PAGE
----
My Idea That Went Nowhere
I pondered starting a podcast during the pandemic. I decided on the name Ordinary Pastor. My plan was to interview . . . wait for it . . . ordinary pastors. I wanted to create a venue where ordinary pastors, serving in smaller or out-of-the-way churches could share their stories—their call to ministry and life lessons, along with the challenges and blessings of serving in obscurity. I envisioned a community of pastors bonding together around a shared identity: We are the pastors history books will ignore.
Alas, I never went forward with the idea.
Exactly Why Are You Telling Us This?
Why am I writing about this, you might wonder? I am infrequently asked why I haven’t started a podcast. Yes, you read that correctly: I am asked infrequently—only a handful of people have posed the question to me. Still, I decided to give it some thought.
Here’s what I came up with:
First, I don’t think I could sustain it. Starting and maintaining a good podcast is a huge time commitment. I have a wife and three kids I need to do a better job of loving and serving. I have sermons to prepare and preach. I have books to read and papers to write for my DMin degree. Hosting a podcast would end up being one more thing to do.
Second, I don’t possess the necessary skills. I’m not tech savvy. I have no marketing capabilities (and marketing myself feels gross anyway). I also don’t know the first thing about business. And—and this is probably the clincher—I don’t have the time, margin, or mental and physical energy to learn how to do any of the aforementioned. I’m tired.
Finally—and this may be the actual clincher—I am suspicious of my motives. What do I mean? Well, one of the goals of starting a podcast would be for people to listen to it. (Brilliant observation, I know.) And a growing audience brings with it at least a certain level of notoriety. And I’m suspicious of being in the spotlight even a little bit.
I’m also suspicious of establishing an identity for myself apart from the local church. I’m not a free-floating minister to the masses. I serve a specific congregation. While it’s appropriate for pastors to preach and write for a broader audience than just their local congregation, I don’t think that’s something I should actively seek. And while starting a podcast doesn’t guarantee this, it creates the potential for it to happen.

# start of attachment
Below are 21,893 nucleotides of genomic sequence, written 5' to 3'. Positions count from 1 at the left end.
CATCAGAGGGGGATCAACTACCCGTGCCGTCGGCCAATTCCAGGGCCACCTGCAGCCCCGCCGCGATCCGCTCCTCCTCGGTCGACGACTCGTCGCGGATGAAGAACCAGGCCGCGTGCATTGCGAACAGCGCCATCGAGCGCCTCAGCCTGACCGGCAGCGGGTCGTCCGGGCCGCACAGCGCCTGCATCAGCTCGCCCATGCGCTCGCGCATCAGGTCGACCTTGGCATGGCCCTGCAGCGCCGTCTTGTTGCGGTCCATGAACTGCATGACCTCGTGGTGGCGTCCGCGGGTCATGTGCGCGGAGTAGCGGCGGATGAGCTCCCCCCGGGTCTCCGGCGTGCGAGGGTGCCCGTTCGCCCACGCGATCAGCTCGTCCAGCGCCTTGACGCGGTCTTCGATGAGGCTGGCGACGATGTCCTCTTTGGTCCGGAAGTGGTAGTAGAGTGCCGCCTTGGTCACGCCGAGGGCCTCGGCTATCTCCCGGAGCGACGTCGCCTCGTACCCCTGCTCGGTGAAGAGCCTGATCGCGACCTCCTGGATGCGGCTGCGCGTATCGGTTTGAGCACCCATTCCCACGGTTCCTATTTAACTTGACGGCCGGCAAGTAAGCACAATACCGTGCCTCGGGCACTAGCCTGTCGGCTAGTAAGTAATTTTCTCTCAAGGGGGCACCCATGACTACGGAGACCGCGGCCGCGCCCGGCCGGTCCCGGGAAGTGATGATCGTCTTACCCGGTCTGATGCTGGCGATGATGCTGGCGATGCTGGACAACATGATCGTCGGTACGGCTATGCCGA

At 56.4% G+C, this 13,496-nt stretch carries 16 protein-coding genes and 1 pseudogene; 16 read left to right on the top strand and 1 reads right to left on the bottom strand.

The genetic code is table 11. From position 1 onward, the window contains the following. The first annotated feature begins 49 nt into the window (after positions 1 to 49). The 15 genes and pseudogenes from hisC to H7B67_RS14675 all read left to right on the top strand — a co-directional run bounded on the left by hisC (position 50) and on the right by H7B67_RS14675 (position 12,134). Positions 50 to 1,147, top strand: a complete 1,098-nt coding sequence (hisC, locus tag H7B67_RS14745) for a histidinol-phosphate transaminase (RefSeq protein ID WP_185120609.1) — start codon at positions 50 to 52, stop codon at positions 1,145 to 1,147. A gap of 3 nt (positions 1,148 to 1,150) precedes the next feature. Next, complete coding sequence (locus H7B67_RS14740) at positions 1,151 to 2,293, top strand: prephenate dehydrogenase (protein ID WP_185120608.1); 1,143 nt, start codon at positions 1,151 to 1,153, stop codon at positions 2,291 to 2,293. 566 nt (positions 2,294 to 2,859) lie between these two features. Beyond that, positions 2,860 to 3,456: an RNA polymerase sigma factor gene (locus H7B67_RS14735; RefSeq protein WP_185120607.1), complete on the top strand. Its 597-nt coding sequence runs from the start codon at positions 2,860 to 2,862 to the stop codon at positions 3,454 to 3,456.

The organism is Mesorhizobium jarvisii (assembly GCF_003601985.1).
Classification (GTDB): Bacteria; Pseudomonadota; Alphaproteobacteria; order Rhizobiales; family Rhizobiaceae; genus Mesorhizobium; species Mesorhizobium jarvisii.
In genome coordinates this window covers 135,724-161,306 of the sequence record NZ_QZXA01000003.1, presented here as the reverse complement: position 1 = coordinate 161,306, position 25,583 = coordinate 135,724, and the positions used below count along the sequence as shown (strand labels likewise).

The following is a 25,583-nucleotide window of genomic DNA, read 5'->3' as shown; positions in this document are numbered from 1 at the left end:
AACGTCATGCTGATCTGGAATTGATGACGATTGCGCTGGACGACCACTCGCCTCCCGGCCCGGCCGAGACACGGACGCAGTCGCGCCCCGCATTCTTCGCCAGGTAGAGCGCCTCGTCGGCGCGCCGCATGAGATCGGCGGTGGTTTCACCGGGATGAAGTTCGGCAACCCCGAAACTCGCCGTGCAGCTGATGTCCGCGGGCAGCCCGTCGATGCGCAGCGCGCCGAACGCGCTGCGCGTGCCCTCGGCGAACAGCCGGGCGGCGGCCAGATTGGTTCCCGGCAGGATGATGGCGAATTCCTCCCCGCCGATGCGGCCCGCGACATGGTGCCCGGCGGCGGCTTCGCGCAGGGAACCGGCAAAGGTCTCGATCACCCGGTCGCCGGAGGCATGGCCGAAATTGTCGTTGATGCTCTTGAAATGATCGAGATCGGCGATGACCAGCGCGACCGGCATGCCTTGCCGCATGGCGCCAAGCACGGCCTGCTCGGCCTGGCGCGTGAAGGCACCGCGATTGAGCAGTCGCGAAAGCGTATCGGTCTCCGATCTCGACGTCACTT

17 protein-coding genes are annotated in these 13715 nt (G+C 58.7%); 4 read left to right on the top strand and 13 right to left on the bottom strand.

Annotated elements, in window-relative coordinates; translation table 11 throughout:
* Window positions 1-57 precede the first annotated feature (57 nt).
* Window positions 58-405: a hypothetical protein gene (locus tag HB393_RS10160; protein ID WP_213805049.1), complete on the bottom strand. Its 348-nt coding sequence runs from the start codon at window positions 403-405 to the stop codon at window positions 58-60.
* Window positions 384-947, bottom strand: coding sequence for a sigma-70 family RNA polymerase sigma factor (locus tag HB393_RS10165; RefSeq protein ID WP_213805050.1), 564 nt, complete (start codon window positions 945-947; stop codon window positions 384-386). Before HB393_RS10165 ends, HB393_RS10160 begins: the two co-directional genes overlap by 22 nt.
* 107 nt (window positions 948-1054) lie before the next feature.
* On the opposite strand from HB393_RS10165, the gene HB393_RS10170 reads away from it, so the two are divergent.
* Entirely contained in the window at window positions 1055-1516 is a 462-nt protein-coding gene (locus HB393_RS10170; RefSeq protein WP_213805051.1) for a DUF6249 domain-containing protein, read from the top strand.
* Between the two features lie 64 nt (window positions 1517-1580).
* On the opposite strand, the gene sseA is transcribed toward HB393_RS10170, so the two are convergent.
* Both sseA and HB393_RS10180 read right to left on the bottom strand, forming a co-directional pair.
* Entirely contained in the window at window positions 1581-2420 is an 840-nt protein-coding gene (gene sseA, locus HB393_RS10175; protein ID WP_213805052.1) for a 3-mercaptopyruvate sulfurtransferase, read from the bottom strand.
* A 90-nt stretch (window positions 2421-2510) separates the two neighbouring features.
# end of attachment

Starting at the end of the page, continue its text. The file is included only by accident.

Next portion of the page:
The Vortex of Toxicity That Is Social Media
Beyond all this, starting and maintaining a thriving podcast requires a social media presence. And I don’t want to be on social media. It’s a toxic environment: Too much self-promotion, cynicism, grandstanding, and virtue-signaling. Just thinking about it makes me want a shower.
A Pace of Life Conducive to Prolonged Contemplation
One final thought: Pastors traffic heavily in words. We prepare sermons, we write for church publications, we offer counsel, etc. Doing this well requires depth and clarity of thought. Depth and clarity of thought depend upon a certain pace of life—unhurried stillness, quiet reflection, and inner calm. I suspect those three blessings would flee from me if I started a podcast.
The Quotable Lewis
And I can’t seem to get C. S. Lewis’s counsel to a friend out of my mind:
“Don’t be too easily convinced that God really wants you to do all sorts of work you needn’t do. . . . There can be intemperance in work just as in drink. What feels like zeal may be only fidgets or even the flattering of one’s own self-importance.”
Make of those words what you will.